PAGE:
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dc.contributor.advisorMcCarthy, Stephen
dc.contributor.advisorHalvorson, Daniel
dc.contributor.authorWest, Lucy
dc.date.accessioned2018-11-01T00:26:11Z
dc.date.available2018-11-01T00:26:11Z
dc.date.issued2018-05-30
dc.identifier.urihttp://hdl.handle.net/10072/381010
dc.description.abstractRule of law objectives have assumed an integral role in post-Cold War democratisation initiatives and state-building operations. More than US$10 billion has been spent by the international community on democratic state-building in Cambodia since the Paris Peace Agreements (PPA) were signed in 1991 and the deployment of the United Nations Transitional Authority in Cambodia (UNTAC) (1992-93). While the 1993 Constitution of the Kingdom of Cambodia provides for a democratic government with separation of powers, judicial independence and human rights guarantees consistent with international legal instruments, Cambodia continues to rank poorly in international indices of the rule of law. This dissertation investigates the deficient application of the rule of law in Cambodia against the standard provided for by the text of the 1993 Constitution and the legal-institutional framework it established. The study assesses Cambodia’s performance in this area of governance against a conceptual framework for a ‘thin’, procedural rule of law consistent with the country’s civil law system and institutional structure. To investigate the rule of law in Cambodia, interviews were conducted with spokespersons for the Council of Ministers and the Ministry of Justice, National Assembly members, judges, lawyers, international and local non-government organisations, independent researchers and foreigners working within the Cambodian legal sector. The dissertation argues that the deficient application of the rule of law in Cambodia is attributable to the combination of the country’s political culture of patron-clientelism and the legal-institutional framework established during the UNTAC period. The dissertation finds that despite decades of internationally-sponsored good governance and judicial reform efforts, Cambodia is deficient across all indicators of a thin rule of law. The constitutional arrangements established during the UNTAC period provide for a parliamentary system, where the executive is embedded in the legislature, and the basic framework for a civil law system, which remains underdeveloped. In the Cambodian political context, this enables control of the legislature by the hegemonic Cambodian People’s Party (CPP). In a civil law system, the purpose of the judiciary is to give expression to the will of the legislature, as statutes are the primary source of law. The legal system in Cambodia, in turn, gives expression to the will of the CPP. The result of this is endemic corruption and political interference in the judiciary according to international standards of good governance and the rule of law.en_US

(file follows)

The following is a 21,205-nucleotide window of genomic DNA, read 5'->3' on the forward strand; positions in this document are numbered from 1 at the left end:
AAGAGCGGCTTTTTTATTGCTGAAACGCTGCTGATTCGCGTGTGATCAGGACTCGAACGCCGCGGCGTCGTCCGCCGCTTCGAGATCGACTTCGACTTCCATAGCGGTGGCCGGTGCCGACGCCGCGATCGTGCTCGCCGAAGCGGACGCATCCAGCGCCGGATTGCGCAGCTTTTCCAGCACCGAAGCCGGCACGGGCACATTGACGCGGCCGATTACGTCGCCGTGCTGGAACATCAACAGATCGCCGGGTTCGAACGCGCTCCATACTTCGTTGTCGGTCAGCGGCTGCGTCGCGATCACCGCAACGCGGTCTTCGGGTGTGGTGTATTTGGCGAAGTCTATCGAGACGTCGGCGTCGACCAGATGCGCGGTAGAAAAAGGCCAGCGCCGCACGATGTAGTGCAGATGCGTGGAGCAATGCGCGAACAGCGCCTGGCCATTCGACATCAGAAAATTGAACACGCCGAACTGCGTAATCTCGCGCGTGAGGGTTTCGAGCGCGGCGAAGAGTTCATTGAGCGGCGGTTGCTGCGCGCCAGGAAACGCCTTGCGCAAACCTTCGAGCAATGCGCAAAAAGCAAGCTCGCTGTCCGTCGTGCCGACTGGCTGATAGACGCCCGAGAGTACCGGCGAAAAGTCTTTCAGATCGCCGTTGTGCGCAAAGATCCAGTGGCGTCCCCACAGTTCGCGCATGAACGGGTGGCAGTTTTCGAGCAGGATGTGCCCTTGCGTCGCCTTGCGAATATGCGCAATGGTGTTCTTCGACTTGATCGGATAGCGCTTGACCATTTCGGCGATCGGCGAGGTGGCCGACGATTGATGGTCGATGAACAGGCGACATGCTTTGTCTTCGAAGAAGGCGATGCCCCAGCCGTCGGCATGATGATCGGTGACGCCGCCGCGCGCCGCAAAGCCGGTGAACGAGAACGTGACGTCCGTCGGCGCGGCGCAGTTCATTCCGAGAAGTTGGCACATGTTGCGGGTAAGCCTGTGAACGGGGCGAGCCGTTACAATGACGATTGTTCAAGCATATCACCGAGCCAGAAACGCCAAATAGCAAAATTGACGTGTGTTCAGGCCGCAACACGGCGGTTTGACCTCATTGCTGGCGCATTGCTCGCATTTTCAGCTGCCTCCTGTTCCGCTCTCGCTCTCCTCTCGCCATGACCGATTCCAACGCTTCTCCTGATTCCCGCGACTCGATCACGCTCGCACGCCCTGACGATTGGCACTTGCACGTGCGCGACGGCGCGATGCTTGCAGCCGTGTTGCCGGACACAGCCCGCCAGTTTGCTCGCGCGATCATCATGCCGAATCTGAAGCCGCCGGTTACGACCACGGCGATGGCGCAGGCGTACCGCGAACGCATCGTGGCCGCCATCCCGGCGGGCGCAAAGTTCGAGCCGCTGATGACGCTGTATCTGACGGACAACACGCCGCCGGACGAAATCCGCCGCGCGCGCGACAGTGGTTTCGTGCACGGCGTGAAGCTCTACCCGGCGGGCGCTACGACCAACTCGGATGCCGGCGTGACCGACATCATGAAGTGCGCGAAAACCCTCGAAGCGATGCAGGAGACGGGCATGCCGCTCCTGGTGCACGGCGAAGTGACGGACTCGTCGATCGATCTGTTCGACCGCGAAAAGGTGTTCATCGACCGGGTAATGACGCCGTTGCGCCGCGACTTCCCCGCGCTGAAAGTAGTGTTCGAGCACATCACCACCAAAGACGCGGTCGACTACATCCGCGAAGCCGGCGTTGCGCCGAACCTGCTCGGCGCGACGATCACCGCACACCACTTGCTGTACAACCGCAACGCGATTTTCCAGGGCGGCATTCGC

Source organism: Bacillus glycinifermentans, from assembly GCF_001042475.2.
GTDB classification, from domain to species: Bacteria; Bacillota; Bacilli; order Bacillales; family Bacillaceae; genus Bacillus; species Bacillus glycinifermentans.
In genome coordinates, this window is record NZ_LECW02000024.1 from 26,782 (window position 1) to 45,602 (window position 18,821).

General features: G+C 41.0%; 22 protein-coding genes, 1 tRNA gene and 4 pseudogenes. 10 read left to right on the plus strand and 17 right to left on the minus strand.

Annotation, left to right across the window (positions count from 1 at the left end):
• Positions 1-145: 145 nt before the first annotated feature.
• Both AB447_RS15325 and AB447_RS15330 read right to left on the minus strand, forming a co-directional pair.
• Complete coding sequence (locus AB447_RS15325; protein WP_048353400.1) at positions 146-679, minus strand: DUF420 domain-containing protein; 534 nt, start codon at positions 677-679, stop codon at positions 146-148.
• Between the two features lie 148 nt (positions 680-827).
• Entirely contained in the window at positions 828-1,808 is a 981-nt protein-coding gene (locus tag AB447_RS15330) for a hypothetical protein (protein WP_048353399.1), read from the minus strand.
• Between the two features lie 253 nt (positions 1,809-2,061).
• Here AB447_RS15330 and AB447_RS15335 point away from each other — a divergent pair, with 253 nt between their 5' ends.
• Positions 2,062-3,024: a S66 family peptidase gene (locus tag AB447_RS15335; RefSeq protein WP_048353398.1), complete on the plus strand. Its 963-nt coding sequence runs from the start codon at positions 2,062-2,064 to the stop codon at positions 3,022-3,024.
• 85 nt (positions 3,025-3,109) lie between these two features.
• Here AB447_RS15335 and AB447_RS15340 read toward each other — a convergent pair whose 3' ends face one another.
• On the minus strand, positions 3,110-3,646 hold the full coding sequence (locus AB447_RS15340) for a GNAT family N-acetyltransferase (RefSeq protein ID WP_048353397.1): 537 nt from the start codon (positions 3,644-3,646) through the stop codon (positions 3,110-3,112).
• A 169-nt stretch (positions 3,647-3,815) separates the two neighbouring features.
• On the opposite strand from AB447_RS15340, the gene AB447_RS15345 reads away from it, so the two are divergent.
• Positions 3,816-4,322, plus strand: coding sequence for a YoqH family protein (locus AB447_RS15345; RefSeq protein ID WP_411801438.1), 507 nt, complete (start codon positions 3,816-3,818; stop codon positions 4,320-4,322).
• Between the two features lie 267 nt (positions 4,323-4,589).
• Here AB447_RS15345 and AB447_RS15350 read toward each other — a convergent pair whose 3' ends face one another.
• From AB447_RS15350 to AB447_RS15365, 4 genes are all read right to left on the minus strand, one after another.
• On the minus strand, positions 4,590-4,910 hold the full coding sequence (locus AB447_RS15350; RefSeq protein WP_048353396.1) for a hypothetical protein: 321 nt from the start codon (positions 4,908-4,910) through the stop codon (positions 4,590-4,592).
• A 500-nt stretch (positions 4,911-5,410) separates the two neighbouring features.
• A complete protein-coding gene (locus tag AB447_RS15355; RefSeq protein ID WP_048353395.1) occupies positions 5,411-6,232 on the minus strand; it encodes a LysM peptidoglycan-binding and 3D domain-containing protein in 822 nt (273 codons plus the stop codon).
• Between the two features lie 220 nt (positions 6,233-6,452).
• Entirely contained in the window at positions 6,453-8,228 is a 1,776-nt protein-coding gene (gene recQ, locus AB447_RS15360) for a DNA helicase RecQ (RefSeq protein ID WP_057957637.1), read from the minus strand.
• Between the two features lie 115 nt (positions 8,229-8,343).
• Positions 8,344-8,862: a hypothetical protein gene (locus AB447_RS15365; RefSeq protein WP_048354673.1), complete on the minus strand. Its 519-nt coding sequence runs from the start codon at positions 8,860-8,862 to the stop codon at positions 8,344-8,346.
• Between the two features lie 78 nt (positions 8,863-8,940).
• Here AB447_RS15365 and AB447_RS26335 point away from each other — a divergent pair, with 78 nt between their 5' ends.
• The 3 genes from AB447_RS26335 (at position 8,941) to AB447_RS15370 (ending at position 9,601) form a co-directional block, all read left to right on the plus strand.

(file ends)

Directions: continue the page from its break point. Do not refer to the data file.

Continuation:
dc.languageEnglish
dc.language.isoen
dc.publisherGriffith University
dc.publisher.placeBrisbane
dc.subject.keywordsContemporary Cambodiaen_US
dc.subject.keywordsPolitical cultureen_US
dc.subject.keywordsLegal-institutional frameworken_US
dc.subject.keywordsUnited Nations Transitional Authority in Cambodia (UNTAC)en_US
dc.subject.keywordsCorruptionen_US
dc.subject.keywordsPolitical interferenceen_US
dc.titleThe Confines of the Rule of Law in Contemporary Cambodia: Political Culture and Legal-Institutional Frameworken_US
dc.typeGriffith thesisen_US
gro.facultyGriffith Business Schoolen_US
gro.rights.copyrightThe author owns the copyright in this thesis, unless stated otherwise.
gro.hasfulltextFull Text
dc.contributor.otheradvisorMorgenbesser, Lee
gro.thesis.degreelevelThesis (PhD Doctorate)en_US
gro.thesis.degreeprogramDoctor of Philosophy (PhD)en_US
gro.departmentSchool of Govt & Int Relationsen_US
gro.griffith.authorWest, Lucy


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